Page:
Thursday, January 29, 2009

Pattern Recognition Vs. Perceived Value

Figure 3 is actually the same object as Figure 2 rather it is being viewed as if you were to turn the object 90 degrees to the right (from a 3D perspective). The 3rd figure does not appear to have as much in common with the previous due to the observer's attempt to recognize a pattern.

One application I get from this is in regards to the perceived value of people, products, services, etc, in the marketplace and beyond. Perceived value is essential to economic drivers in the stock market, banking institutions and many other entities. What I find to be more troubling is the pernicious impact it has on people, e.g. their confidence, self-esteem, rage, depression, etc. Guess there will likely be a magnificent pendulum swing in the opposite direction toward fear, skepticism and cynicism.

It's only natural to react after getting it wrong. Sometimes, however, it is important to take a step back and recognize what mistakes were made. Regardless, in the end, it is important that one be able to keep on going.

1 comment:

joel said...

I don't give a good God damn about the three figures.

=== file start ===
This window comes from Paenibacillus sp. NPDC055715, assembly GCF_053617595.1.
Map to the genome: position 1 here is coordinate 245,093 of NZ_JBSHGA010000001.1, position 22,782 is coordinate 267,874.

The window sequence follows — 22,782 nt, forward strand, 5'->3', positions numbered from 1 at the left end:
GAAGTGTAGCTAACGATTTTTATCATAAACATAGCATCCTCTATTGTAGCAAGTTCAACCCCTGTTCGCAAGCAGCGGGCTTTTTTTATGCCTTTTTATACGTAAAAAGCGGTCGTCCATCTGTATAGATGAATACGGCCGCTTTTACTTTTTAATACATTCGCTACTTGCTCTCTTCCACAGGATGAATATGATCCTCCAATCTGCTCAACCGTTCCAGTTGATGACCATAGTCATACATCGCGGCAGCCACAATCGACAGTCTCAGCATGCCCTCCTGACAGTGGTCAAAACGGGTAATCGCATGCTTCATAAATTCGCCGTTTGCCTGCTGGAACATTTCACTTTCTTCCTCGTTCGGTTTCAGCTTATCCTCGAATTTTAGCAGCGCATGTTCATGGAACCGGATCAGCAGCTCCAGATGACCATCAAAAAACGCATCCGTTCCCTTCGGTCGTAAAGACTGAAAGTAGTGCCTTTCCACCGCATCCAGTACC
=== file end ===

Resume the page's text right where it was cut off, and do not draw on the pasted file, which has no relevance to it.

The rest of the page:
The whole rubix cube phenomena always frustrated me, same as the GRE questions about how many books you can fit on shelf one if you take half of the books on shelf two and move a third of those to shelf three.... and on and on and on.
It's not that I'm against abstract thought. I love it. One might say I even live for it at times.
It's just that I want to know what it is that I'm tracking after.
Don't give the clay pidgeon man; I want to take a real flesh and blood turkey out of the sky - watch him hit the ground, legs fluttering about. I want to see life and death on the line, not a series of three flat figures.
But let us return to your initial proposal:
"Pattern Recognition vs. Percieved Value."
That sounds liek: "What you see is not always what you get."
This is true enough.
We small earth walkers do have but one angle to see the world from and our tools of perception are often cloudy, as reliable as an handmedown pocket watch.
We bring our emotional, spiritual, familial history to our perception of anything.
This is part of the great thrill and limit of being human. That we have a pinhole to look into eternity at all is a thing to marvel at.
Nay, our pinhole perceptions are a thing to drink the finest scotch to.
But the thing about our perceptions is that they always point to our limitations. We know we are limited. Why? How do we know? We just know. We just know that there must be more to the picture. We can't possibly be the be all end all.
We know this because we FEEL IT in our bones and we experience it every time we are surprised or perplexed or confused by events that bump into our world.
And so we question, we ponder, we drink whisky and rest up and we press on.
I'm not where I want to be with this response yet, but I'm builing up steam.
In short, our experience of the world tells us that there is much more than we will ever know. And not only that, our experience tells us that we won't be satisfied until we know it all.

I retire into my Alaskan bedchambers for the evening.
But I will return.

Best regards,

The phenom...onologist